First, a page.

Tackling the Challenges of Patient Support Programs

January 7, 2019
Pharmaceutical Executive

How patient support programs have changed over the past two decades, considering adding safety data collection to the mix, and what regulations are driving pharma to adopt pharmacovigilance.

In an interview with Pharm Exec, CEO and co-founder of MyMeds&Me (developer of Reportum), Dr. Andrew Rut, talks about the evolution of patient support programs, and adding safety data collection into the mix to adhere to regulatory concerns and pharmacovigilance standards.

 

Q: How have PSPs changed over the years?

Patient Support Programs (PSPs) have changed dramatically over the past two decades. PSPs originally operated primarily out of call centers and were designed to enable reimbursement to prescribers and to record patient coverage. Once a patient received their prescription no additional services were provided.

Nowadays PSPs are much more sophisticated with a greater emphasis placed on providing services to the patient throughout the course of their treatment plan, helping pharma to stay close to their customers. PSPs have evolved to help patients take their medication correctly, improve adherence, better manage their disease, reduce complications, and provide financial assistance. They have also become a vital tool for pharmacovigilance due to the large amount of patient safety data that can be gathered relating to the real-world use of medical products, including adverse events.

The volume of PSPs has also increased dramatically over the past few years as pharmaceutical companies will implement sets of PSPs for recently launched products resulting in hundreds running concurrently across the world. The expansion and transformation of PSPs has coincided with the growing number of management and compliance challenges of running increasingly complex programs across new markets and in different languages. Understandably, pharma is seeking smart solutions to these challenges.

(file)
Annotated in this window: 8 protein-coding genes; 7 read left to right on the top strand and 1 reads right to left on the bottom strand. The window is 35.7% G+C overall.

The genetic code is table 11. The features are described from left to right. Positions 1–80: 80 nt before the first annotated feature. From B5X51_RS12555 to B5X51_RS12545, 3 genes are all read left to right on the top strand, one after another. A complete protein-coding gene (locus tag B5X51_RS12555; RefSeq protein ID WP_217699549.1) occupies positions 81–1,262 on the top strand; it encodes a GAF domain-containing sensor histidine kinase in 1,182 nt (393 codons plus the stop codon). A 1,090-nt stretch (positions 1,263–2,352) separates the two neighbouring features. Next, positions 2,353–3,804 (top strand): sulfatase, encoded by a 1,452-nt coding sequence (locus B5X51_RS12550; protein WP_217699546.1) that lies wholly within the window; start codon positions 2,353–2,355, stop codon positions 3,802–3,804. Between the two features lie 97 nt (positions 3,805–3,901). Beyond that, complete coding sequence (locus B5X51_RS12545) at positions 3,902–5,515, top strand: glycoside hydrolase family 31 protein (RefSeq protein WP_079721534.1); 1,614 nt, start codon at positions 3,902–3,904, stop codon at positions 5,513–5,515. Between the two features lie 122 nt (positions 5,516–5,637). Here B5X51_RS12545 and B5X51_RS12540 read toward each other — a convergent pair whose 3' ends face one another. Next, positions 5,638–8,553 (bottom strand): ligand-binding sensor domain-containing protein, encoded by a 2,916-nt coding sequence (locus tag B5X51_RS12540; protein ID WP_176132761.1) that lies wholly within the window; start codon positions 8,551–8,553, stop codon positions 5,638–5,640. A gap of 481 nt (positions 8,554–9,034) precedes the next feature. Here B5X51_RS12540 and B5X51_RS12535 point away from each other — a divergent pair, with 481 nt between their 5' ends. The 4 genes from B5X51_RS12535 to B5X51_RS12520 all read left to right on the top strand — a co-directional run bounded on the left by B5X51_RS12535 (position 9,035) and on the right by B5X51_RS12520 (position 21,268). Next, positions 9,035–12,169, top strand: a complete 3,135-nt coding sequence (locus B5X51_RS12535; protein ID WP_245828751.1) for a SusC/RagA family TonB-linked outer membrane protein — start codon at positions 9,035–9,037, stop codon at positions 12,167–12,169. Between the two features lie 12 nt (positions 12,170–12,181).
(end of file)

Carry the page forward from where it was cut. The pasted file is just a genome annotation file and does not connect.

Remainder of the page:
Q: Why should pharma consider adding the safety data collection into a PSP? PSPs were never designed as a post-marketing safety and adverse data collection tool, so why now?

As PSPs have transformed and grown, they have become an increasingly valuable resource for pharmacovigilance as an extensive amount of patient safety data is generated during the PSP process, which can be used to gain insight into adverse events.

Pharmaceutical companies not only want to have access to vital feedback on the medicines they market, but they are also obliged by regulators to adhere to strict pharmacovigilance standards. The onus is very much on pharma to ensure that patient safety is paramount, and they risk huge fines and reputational damage for non-compliance. A key challenge faced by pharma is that they currently have no standardized mechanism for recording, reconciling, and managing the huge volumes of data PSPs generate, affecting their ability not only to use the data effectively but also to adhere to pharmacovigilance standards.  Consequently, pharma views improving data capture and compliance as a key priority for PSPs.

 

Q: What regulations initiated by the Regulatory Authorities are now driving pharma to adopt pharmacovigilance into the PSP mix from a brand standpoint?

Regulatory authority inspectors such as the US Food and Drug Administration (FDA), The European Medicines Agency (EMA), and the UK’s Medicines and Healthcare Products Regulatory Agency (MHRA) are responsible for ensuring that PSP sponsors are meeting their pharmacovigilance obligations. These bodies have the power to investigate compliance and can request evidence that pharma and any contracted third parties have well documented processes in place and evidence of pharmacovigilance training.